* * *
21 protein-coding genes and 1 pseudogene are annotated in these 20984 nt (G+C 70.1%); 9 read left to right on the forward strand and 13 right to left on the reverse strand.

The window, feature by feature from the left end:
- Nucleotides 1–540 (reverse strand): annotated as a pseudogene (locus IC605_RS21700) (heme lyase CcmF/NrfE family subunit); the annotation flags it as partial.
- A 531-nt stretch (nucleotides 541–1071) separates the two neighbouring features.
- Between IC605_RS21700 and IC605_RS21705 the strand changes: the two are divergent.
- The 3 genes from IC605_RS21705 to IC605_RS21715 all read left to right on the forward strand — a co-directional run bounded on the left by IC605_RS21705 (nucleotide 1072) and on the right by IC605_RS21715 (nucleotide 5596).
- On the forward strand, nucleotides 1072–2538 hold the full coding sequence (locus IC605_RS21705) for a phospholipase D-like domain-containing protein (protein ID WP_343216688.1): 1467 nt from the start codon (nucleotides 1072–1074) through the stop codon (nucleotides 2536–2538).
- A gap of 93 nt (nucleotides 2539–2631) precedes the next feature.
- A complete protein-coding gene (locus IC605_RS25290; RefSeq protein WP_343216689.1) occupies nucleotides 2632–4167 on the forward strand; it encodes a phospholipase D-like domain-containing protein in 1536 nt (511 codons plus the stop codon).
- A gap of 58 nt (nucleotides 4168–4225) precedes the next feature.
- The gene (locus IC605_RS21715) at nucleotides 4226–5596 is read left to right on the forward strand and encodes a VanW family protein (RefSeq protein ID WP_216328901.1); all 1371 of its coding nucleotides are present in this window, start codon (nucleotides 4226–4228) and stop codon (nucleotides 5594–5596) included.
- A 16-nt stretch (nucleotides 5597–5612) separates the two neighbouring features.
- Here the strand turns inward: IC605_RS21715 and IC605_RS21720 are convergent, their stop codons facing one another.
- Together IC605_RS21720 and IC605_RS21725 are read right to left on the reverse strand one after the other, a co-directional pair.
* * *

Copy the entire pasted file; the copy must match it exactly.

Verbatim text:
21 protein-coding genes and 1 pseudogene are annotated in these 20984 nt (G+C 70.1%); 9 read left to right on the forward strand and 13 right to left on the reverse strand.

The window, feature by feature from the left end:
- Nucleotides 1–540 (reverse strand): annotated as a pseudogene (locus IC605_RS21700) (heme lyase CcmF/NrfE family subunit); the annotation flags it as partial.
- A 531-nt stretch (nucleotides 541–1071) separates the two neighbouring features.
- Between IC605_RS21700 and IC605_RS21705 the strand changes: the two are divergent.
- The 3 genes from IC605_RS21705 to IC605_RS21715 all read left to right on the forward strand — a co-directional run bounded on the left by IC605_RS21705 (nucleotide 1072) and on the right by IC605_RS21715 (nucleotide 5596).
- On the forward strand, nucleotides 1072–2538 hold the full coding sequence (locus IC605_RS21705) for a phospholipase D-like domain-containing protein (protein ID WP_343216688.1): 1467 nt from the start codon (nucleotides 1072–1074) through the stop codon (nucleotides 2536–2538).
- A gap of 93 nt (nucleotides 2539–2631) precedes the next feature.
- A complete protein-coding gene (locus IC605_RS25290; RefSeq protein WP_343216689.1) occupies nucleotides 2632–4167 on the forward strand; it encodes a phospholipase D-like domain-containing protein in 1536 nt (511 codons plus the stop codon).
- A gap of 58 nt (nucleotides 4168–4225) precedes the next feature.
- The gene (locus IC605_RS21715) at nucleotides 4226–5596 is read left to right on the forward strand and encodes a VanW family protein (RefSeq protein ID WP_216328901.1); all 1371 of its coding nucleotides are present in this window, start codon (nucleotides 4226–4228) and stop codon (nucleotides 5594–5596) included.
- A 16-nt stretch (nucleotides 5597–5612) separates the two neighbouring features.
- Here the strand turns inward: IC605_RS21715 and IC605_RS21720 are convergent, their stop codons facing one another.
- Together IC605_RS21720 and IC605_RS21725 are read right to left on the reverse strand one after the other, a co-directional pair.